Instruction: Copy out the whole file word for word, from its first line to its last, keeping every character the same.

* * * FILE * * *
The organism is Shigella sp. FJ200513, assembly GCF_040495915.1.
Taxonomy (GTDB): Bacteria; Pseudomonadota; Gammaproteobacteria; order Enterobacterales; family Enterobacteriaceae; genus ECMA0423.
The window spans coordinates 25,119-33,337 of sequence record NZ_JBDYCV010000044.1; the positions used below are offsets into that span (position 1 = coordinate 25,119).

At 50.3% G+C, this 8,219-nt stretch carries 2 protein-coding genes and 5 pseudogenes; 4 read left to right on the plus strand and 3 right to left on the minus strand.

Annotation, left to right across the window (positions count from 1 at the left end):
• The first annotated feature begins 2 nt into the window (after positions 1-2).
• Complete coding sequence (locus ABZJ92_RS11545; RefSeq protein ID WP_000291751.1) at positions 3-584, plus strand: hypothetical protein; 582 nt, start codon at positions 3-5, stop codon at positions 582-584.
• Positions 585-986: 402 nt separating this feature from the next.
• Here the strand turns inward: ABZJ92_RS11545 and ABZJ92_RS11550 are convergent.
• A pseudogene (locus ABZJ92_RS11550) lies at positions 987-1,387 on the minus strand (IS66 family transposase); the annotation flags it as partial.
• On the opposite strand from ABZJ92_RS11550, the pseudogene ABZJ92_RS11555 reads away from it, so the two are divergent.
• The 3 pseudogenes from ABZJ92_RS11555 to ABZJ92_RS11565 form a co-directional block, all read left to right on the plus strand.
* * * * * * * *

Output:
The organism is Shigella sp. FJ200513, assembly GCF_040495915.1.
Taxonomy (GTDB): Bacteria; Pseudomonadota; Gammaproteobacteria; order Enterobacterales; family Enterobacteriaceae; genus ECMA0423.
The window spans coordinates 25,119-33,337 of sequence record NZ_JBDYCV010000044.1; the positions used below are offsets into that span (position 1 = coordinate 25,119).

At 50.3% G+C, this 8,219-nt stretch carries 2 protein-coding genes and 5 pseudogenes; 4 read left to right on the plus strand and 3 right to left on the minus strand.

Annotation, left to right across the window (positions count from 1 at the left end):
• The first annotated feature begins 2 nt into the window (after positions 1-2).
• Complete coding sequence (locus ABZJ92_RS11545; RefSeq protein ID WP_000291751.1) at positions 3-584, plus strand: hypothetical protein; 582 nt, start codon at positions 3-5, stop codon at positions 582-584.
• Positions 585-986: 402 nt separating this feature from the next.
• Here the strand turns inward: ABZJ92_RS11545 and ABZJ92_RS11550 are convergent.
• A pseudogene (locus ABZJ92_RS11550) lies at positions 987-1,387 on the minus strand (IS66 family transposase); the annotation flags it as partial.
• On the opposite strand from ABZJ92_RS11550, the pseudogene ABZJ92_RS11555 reads away from it, so the two are divergent.
• The 3 pseudogenes from ABZJ92_RS11555 to ABZJ92_RS11565 form a co-directional block, all read left to right on the plus strand.